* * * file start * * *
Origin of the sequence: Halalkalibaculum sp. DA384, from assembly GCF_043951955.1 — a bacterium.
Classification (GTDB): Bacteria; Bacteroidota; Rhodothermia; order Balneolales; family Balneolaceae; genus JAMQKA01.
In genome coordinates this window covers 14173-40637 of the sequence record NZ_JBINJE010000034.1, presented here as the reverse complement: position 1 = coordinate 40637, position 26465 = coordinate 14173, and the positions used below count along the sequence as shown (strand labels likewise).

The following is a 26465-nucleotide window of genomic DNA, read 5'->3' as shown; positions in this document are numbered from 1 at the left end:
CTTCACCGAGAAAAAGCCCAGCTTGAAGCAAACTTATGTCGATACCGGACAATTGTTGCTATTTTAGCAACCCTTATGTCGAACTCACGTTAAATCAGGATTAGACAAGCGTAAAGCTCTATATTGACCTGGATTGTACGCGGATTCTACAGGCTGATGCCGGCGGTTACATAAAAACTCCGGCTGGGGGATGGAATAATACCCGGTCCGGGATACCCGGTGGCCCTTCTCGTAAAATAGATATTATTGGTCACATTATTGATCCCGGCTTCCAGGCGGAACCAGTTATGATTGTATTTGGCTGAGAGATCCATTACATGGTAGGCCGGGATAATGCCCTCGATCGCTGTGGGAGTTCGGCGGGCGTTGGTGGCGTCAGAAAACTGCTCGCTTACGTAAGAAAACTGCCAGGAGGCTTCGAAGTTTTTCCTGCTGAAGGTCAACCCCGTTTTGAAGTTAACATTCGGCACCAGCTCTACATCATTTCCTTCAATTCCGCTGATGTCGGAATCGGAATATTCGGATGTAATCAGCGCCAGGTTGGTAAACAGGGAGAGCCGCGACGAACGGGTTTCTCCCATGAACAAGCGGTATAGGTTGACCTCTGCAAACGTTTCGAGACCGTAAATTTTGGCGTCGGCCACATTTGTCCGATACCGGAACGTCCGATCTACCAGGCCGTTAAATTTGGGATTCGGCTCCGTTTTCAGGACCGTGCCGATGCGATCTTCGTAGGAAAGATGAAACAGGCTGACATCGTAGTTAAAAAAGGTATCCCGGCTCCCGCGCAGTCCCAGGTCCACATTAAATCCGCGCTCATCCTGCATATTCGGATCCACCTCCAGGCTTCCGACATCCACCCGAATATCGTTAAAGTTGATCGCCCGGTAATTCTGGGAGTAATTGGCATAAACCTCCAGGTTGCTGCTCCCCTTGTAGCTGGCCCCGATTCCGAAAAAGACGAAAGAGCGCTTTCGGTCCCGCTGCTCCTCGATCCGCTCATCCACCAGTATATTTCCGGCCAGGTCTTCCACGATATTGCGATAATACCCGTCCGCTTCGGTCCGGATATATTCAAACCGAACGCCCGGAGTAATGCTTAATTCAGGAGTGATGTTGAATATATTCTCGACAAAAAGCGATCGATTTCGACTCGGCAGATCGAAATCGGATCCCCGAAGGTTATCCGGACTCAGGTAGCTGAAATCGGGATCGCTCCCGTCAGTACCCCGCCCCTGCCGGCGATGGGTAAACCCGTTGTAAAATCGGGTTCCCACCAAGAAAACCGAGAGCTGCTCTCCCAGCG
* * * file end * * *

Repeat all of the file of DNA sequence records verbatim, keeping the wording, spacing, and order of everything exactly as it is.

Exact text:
Origin of the sequence: Halalkalibaculum sp. DA384, from assembly GCF_043951955.1 — a bacterium.
Classification (GTDB): Bacteria; Bacteroidota; Rhodothermia; order Balneolales; family Balneolaceae; genus JAMQKA01.
In genome coordinates this window covers 14173-40637 of the sequence record NZ_JBINJE010000034.1, presented here as the reverse complement: position 1 = coordinate 40637, position 26465 = coordinate 14173, and the positions used below count along the sequence as shown (strand labels likewise).

The following is a 26465-nucleotide window of genomic DNA, read 5'->3' as shown; positions in this document are numbered from 1 at the left end:
CTTCACCGAGAAAAAGCCCAGCTTGAAGCAAACTTATGTCGATACCGGACAATTGTTGCTATTTTAGCAACCCTTATGTCGAACTCACGTTAAATCAGGATTAGACAAGCGTAAAGCTCTATATTGACCTGGATTGTACGCGGATTCTACAGGCTGATGCCGGCGGTTACATAAAAACTCCGGCTGGGGGATGGAATAATACCCGGTCCGGGATACCCGGTGGCCCTTCTCGTAAAATAGATATTATTGGTCACATTATTGATCCCGGCTTCCAGGCGGAACCAGTTATGATTGTATTTGGCTGAGAGATCCATTACATGGTAGGCCGGGATAATGCCCTCGATCGCTGTGGGAGTTCGGCGGGCGTTGGTGGCGTCAGAAAACTGCTCGCTTACGTAAGAAAACTGCCAGGAGGCTTCGAAGTTTTTCCTGCTGAAGGTCAACCCCGTTTTGAAGTTAACATTCGGCACCAGCTCTACATCATTTCCTTCAATTCCGCTGATGTCGGAATCGGAATATTCGGATGTAATCAGCGCCAGGTTGGTAAACAGGGAGAGCCGCGACGAACGGGTTTCTCCCATGAACAAGCGGTATAGGTTGACCTCTGCAAACGTTTCGAGACCGTAAATTTTGGCGTCGGCCACATTTGTCCGATACCGGAACGTCCGATCTACCAGGCCGTTAAATTTGGGATTCGGCTCCGTTTTCAGGACCGTGCCGATGCGATCTTCGTAGGAAAGATGAAACAGGCTGACATCGTAGTTAAAAAAGGTATCCCGGCTCCCGCGCAGTCCCAGGTCCACATTAAATCCGCGCTCATCCTGCATATTCGGATCCACCTCCAGGCTTCCGACATCCACCCGAATATCGTTAAAGTTGATCGCCCGGTAATTCTGGGAGTAATTGGCATAAACCTCCAGGTTGCTGCTCCCCTTGTAGCTGGCCCCGATTCCGAAAAAGACGAAAGAGCGCTTTCGGTCCCGCTGCTCCTCGATCCGCTCATCCACCAGTATATTTCCGGCCAGGTCTTCCACGATATTGCGATAATACCCGTCCGCTTCGGTCCGGATATATTCAAACCGAACGCCCGGAGTAATGCTTAATTCAGGAGTGATGTTGAATATATTCTCGACAAAAAGCGATCGATTTCGACTCGGCAGATCGAAATCGGATCCCCGAAGGTTATCCGGACTCAGGTAGCTGAAATCGGGATCGCTCCCGTCAGTACCCCGCCCCTGCCGGCGATGGGTAAACCCGTTGTAAAATCGGGTTCCCACCAAGAAAACCGAGAGCTGCTCTCCCAGCG